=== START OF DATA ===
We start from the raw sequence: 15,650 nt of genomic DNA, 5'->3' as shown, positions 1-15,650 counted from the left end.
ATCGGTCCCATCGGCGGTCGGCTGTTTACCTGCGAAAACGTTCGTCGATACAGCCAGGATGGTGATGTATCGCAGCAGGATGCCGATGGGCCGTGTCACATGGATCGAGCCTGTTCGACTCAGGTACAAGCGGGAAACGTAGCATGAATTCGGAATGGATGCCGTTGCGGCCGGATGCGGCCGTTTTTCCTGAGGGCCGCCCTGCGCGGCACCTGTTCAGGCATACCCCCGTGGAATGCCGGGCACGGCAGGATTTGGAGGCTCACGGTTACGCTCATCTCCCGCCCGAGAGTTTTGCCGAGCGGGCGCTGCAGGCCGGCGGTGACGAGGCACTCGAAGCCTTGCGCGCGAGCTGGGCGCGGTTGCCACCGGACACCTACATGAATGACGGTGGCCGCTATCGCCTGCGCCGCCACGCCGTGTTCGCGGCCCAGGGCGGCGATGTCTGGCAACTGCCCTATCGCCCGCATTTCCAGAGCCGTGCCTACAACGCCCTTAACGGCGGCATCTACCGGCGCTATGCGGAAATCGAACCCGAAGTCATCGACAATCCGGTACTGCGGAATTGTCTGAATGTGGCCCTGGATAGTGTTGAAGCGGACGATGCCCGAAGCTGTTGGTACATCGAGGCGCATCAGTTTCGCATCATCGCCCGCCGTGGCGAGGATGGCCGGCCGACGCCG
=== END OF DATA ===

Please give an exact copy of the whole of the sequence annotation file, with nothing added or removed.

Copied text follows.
We start from the raw sequence: 15,650 nt of genomic DNA, 5'->3' as shown, positions 1-15,650 counted from the left end.
ATCGGTCCCATCGGCGGTCGGCTGTTTACCTGCGAAAACGTTCGTCGATACAGCCAGGATGGTGATGTATCGCAGCAGGATGCCGATGGGCCGTGTCACATGGATCGAGCCTGTTCGACTCAGGTACAAGCGGGAAACGTAGCATGAATTCGGAATGGATGCCGTTGCGGCCGGATGCGGCCGTTTTTCCTGAGGGCCGCCCTGCGCGGCACCTGTTCAGGCATACCCCCGTGGAATGCCGGGCACGGCAGGATTTGGAGGCTCACGGTTACGCTCATCTCCCGCCCGAGAGTTTTGCCGAGCGGGCGCTGCAGGCCGGCGGTGACGAGGCACTCGAAGCCTTGCGCGCGAGCTGGGCGCGGTTGCCACCGGACACCTACATGAATGACGGTGGCCGCTATCGCCTGCGCCGCCACGCCGTGTTCGCGGCCCAGGGCGGCGATGTCTGGCAACTGCCCTATCGCCCGCATTTCCAGAGCCGTGCCTACAACGCCCTTAACGGCGGCATCTACCGGCGCTATGCGGAAATCGAACCCGAAGTCATCGACAATCCGGTACTGCGGAATTGTCTGAATGTGGCCCTGGATAGTGTTGAAGCGGACGATGCCCGAAGCTGTTGGTACATCGAGGCGCATCAGTTTCGCATCATCGCCCGCCGTGGCGAGGATGGCCGGCCGACGCCG